But facile warnings apparently aimed at people who just drive around in their cars for no reason whatsoever could be only the tip of a very patronising iceberg, Dr Pipely warns. With the expected return of TRAVEL CHAOS motorists should also be on high alert for other blandly useless information such as 'carry a warm rug in the car', 'take a flask of tea with you on every journey', 'if the road looks icy, don't bang the car into first gear and mash the throttle like a mentalist' and 'always arrange for a St Bernard to run everywhere after your car just in case you drive into a crevace on the M4'. Motorists are also reminded that a good way to keep warm during TRAVEL CHAOS is to smash the car radio repeatedly with a hand jack until Sally fucking Traffic on Radio 2 just fucking shuts up.
"Ha ha ha," said some motorists in Sweden and Canada whilst driving perfectly well through a massive snow storm. "What is wrong with you people?" they added, grittily.
Some TRAVEL CHAOS, yesterday
There was surprise in Germany this week as car making giant Volkswagen announced its latest attempt to improve profitability - by building second-hand Golfs. "This really is a very clever plan," claimed one VW insider. "You see our new car sales are not what we would hope and the Golf V has frankly been a disappointment. But whenever anyone is looking for a nice, affordable runabout the experts always tell them to buy a second-hand Golf. I myself was asked to recommend a safe, dependable car for my sister and I had no hesitation in telling her to get a second-hand Golf. Why should used car dealers get all the benefit from the fact that Golfs are about the only used car anyone ever recommends?"
Wolfsburg sources say the radical second-hand Golf programme will start with the second-hand Golf mkIV but there are already plans for an entry-level second-hand Golf based on the Golf mkIII. "These will be authentic second-hand Golfs for the massive second-hand Golf market," said another senior VW source. "We hope to build up stocks of a range of colours and specs but if someone is after a very specific specification, such as a black car with relatively low miles for the year and a dent in the passenger door, we will be able to built that second-hand Golf to order".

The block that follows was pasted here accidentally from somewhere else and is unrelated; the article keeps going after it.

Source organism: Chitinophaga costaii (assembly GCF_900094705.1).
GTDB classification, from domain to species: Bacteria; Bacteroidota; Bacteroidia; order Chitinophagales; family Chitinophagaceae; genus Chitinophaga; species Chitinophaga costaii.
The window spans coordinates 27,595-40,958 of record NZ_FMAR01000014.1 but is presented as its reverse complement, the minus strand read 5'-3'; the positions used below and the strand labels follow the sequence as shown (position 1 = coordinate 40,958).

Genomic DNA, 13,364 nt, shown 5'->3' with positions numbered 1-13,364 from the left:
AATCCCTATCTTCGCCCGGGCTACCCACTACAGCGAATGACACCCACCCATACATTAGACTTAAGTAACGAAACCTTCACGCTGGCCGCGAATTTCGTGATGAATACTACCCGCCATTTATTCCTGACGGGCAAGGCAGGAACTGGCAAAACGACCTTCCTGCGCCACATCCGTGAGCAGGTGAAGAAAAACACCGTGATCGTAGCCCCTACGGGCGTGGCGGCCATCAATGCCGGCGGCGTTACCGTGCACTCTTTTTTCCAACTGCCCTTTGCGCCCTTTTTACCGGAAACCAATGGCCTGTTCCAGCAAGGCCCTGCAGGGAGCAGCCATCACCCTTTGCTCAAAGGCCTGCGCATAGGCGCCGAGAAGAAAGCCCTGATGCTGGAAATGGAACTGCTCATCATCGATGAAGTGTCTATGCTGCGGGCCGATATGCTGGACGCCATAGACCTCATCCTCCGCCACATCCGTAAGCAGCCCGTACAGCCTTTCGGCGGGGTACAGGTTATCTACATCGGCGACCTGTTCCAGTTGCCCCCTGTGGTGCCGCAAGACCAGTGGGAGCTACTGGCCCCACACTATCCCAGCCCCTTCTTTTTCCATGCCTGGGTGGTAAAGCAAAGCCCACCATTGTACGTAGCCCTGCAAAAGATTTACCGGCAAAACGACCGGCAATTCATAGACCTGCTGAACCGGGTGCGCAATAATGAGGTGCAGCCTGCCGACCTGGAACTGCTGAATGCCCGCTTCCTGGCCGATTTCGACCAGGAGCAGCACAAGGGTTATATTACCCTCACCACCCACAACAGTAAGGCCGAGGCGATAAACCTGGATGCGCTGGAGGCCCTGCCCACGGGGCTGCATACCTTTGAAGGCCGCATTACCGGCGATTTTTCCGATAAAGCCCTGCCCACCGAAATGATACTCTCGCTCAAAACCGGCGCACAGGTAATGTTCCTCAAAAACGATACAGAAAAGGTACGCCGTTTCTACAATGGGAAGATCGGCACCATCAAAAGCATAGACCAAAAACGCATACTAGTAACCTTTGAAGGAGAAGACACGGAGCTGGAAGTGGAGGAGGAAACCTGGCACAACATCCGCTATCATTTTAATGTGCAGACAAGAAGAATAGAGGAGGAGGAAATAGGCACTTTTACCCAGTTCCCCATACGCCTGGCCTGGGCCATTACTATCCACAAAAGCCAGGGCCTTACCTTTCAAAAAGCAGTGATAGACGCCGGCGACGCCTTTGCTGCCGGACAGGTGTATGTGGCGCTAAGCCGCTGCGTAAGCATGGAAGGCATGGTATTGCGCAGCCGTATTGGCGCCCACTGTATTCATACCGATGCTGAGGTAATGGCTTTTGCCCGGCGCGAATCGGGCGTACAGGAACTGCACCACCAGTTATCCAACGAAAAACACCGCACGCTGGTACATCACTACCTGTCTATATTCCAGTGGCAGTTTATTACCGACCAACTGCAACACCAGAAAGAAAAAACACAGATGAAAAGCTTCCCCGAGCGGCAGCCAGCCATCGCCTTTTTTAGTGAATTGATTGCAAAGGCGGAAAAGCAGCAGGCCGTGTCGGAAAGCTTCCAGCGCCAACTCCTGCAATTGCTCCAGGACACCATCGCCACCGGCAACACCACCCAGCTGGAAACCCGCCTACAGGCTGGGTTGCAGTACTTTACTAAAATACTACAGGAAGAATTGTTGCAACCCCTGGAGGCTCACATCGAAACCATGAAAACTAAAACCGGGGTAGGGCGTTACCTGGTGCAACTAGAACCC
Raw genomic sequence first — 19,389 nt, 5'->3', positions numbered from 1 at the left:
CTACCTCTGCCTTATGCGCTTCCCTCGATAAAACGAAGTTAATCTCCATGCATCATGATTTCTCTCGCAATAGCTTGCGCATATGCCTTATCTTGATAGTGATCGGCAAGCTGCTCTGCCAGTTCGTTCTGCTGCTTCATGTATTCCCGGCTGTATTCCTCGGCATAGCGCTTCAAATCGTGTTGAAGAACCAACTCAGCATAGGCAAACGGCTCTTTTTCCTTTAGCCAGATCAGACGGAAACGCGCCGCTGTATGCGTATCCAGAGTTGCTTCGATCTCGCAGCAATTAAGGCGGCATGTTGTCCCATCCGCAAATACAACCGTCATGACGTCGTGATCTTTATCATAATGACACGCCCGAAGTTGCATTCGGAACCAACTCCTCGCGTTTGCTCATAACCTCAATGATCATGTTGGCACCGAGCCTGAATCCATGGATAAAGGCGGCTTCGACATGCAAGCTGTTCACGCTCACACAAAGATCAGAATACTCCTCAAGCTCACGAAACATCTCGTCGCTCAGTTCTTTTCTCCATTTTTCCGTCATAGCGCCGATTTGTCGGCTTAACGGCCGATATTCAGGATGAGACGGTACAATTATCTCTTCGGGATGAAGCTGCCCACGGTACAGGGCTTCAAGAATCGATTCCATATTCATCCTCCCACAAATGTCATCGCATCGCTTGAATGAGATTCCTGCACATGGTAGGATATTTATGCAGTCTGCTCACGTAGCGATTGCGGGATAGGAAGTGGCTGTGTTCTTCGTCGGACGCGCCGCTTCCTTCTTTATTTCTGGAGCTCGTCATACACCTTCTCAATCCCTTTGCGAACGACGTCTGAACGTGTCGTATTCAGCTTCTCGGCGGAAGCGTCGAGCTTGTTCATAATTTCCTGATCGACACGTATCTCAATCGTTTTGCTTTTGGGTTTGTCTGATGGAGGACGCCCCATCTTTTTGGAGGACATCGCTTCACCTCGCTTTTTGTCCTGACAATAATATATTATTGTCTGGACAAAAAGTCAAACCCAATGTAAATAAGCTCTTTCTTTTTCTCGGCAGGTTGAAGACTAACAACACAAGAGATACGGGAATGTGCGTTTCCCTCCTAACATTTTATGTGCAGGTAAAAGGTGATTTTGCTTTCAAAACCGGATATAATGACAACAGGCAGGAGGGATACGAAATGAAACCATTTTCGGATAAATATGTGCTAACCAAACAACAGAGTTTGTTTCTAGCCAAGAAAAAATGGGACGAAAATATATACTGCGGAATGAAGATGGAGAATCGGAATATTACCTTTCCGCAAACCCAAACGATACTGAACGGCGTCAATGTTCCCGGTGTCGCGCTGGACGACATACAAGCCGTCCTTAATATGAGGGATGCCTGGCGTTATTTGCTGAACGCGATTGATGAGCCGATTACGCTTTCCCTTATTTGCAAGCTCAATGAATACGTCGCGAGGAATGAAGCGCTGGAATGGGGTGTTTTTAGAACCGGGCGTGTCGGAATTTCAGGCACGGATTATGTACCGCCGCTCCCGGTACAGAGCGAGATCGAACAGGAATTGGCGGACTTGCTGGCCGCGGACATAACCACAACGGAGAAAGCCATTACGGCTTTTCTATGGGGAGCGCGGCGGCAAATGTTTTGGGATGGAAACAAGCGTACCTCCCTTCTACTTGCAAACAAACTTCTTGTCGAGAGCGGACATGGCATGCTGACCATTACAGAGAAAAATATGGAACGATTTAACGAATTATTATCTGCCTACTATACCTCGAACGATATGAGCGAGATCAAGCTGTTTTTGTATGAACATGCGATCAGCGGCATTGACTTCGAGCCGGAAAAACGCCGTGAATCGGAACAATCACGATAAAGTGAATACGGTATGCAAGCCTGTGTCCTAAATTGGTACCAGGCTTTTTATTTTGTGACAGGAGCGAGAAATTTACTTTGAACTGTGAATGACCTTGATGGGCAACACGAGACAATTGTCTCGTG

As buyers might expect from VW, the new second-hand Golf will feature exceptional attention to detail with a range of authentic second-hand features including faded but still slightly visible stains on upholstery, light curbing to one or more alloy wheels, car wash scratches on bonnets and a funny smell in the interior which will be masked by an air freshener hanging from the rear view mirror and later traced to a rotting peach under the passenger seat.
However, whilst VW's second-hand Golf plan may seem unusual, this is not the first time the car industry has pulled off such a trick. Daewoo have been making cars that feel about a decade out of date for years.
Some second-hand Golf, yesterday